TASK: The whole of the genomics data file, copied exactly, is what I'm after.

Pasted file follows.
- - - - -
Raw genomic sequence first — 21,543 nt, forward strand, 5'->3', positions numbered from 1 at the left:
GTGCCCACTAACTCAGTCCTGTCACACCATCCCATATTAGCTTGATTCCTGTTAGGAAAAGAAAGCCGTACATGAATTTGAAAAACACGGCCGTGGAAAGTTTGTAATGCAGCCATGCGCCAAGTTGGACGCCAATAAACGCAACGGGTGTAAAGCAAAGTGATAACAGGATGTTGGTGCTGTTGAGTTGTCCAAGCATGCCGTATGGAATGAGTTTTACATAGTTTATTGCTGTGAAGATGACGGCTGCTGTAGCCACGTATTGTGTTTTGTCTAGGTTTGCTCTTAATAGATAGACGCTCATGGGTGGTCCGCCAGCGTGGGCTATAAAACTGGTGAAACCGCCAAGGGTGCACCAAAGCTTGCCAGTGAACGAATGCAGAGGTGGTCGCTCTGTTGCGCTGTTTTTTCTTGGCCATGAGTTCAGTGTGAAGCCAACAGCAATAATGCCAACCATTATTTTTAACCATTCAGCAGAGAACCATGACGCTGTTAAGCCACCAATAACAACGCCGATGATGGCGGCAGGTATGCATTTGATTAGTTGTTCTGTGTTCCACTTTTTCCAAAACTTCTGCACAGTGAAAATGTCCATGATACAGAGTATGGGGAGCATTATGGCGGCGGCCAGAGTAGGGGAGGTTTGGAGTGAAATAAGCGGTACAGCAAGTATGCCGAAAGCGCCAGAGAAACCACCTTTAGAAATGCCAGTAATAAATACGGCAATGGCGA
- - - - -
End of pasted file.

Raw genomic sequence first — 21,543 nt, forward strand, 5'->3', positions numbered from 1 at the left:
GTGCCCACTAACTCAGTCCTGTCACACCATCCCATATTAGCTTGATTCCTGTTAGGAAAAGAAAGCCGTACATGAATTTGAAAAACACGGCCGTGGAAAGTTTGTAATGCAGCCATGCGCCAAGTTGGACGCCAATAAACGCAACGGGTGTAAAGCAAAGTGATAACAGGATGTTGGTGCTGTTGAGTTGTCCAAGCATGCCGTATGGAATGAGTTTTACATAGTTTATTGCTGTGAAGATGACGGCTGCTGTAGCCACGTATTGTGTTTTGTCTAGGTTTGCTCTTAATAGATAGACGCTCATGGGTGGTCCGCCAGCGTGGGCTATAAAACTGGTGAAACCGCCAAGGGTGCACCAAAGCTTGCCAGTGAACGAATGCAGAGGTGGTCGCTCTGTTGCGCTGTTTTTTCTTGGCCATGAGTTCAGTGTGAAGCCAACAGCAATAATGCCAACCATTATTTTTAACCATTCAGCAGAGAACCATGACGCTGTTAAGCCACCAATAACAACGCCGATGATGGCGGCAGGTATGCATTTGATTAGTTGTTCTGTGTTCCACTTTTTCCAAAACTTCTGCACAGTGAAAATGTCCATGATACAGAGTATGGGGAGCATTATGGCGGCGGCCAGAGTAGGGGAGGTTTGGAGTGAAATAAGCGGTACAGCAAGTATGCCGAAAGCGCCAGAGAAACCACCTTTAGAAATGCCAGTAATAAATACGGCAATGGCGA